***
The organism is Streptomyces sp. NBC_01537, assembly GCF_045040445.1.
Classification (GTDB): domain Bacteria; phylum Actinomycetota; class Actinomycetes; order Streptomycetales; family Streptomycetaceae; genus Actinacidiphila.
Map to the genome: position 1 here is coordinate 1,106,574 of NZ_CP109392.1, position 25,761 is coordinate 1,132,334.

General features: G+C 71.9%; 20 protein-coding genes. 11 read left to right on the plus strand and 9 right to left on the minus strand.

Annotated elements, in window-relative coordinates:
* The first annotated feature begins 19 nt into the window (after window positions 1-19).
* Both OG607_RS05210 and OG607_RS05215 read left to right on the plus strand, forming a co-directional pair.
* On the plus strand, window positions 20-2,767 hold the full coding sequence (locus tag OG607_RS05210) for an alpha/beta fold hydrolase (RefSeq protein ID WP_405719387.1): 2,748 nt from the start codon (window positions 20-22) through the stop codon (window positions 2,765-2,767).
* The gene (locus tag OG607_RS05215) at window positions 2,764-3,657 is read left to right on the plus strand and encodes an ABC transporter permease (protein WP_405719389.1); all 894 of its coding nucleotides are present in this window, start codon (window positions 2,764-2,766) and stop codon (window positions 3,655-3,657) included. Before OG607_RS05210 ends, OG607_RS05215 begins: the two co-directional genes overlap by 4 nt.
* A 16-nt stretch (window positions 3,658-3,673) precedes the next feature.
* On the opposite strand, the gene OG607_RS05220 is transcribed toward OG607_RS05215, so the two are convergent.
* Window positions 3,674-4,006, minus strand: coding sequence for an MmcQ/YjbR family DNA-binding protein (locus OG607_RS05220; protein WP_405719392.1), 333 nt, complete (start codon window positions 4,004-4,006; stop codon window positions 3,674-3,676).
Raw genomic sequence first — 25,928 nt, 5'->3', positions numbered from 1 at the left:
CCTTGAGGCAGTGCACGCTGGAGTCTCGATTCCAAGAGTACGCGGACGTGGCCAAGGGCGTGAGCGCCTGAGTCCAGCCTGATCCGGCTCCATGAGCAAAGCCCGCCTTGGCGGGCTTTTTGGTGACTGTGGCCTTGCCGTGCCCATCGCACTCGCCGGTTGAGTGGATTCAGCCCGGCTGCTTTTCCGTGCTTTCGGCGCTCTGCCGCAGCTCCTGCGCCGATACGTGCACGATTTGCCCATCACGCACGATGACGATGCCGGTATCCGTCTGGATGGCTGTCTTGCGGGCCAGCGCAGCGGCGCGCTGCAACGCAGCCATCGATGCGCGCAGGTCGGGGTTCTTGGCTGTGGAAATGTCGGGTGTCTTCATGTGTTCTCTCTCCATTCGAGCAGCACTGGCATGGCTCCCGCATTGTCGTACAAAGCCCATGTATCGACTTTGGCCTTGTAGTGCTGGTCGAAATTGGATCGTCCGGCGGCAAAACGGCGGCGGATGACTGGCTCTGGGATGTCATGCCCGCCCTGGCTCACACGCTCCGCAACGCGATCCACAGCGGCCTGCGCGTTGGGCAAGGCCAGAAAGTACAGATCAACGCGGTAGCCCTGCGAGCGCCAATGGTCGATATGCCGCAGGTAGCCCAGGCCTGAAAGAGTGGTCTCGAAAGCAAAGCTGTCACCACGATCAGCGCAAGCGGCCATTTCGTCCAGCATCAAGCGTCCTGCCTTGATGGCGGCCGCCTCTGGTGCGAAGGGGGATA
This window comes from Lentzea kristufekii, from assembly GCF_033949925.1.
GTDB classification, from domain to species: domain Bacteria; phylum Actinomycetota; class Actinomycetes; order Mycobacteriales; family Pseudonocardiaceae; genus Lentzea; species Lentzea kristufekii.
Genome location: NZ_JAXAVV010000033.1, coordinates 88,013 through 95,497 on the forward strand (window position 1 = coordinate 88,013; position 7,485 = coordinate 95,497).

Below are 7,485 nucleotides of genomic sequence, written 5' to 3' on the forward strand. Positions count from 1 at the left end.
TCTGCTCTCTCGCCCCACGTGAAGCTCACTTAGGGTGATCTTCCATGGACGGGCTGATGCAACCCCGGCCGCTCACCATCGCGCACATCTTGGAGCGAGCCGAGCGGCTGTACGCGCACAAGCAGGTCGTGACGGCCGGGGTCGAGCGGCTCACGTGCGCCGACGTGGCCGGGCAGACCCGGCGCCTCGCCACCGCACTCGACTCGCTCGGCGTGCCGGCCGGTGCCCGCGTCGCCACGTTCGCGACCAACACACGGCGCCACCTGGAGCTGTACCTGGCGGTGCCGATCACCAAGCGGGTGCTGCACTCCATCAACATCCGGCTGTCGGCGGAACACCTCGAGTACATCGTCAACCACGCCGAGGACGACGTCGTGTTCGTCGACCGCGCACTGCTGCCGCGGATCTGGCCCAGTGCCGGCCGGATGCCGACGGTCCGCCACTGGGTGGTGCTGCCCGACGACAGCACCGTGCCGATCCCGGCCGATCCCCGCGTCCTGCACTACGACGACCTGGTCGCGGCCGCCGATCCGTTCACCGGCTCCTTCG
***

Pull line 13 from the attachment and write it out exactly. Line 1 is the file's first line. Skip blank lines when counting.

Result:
Raw genomic sequence first — 25,928 nt, 5'->3', positions numbered from 1 at the left: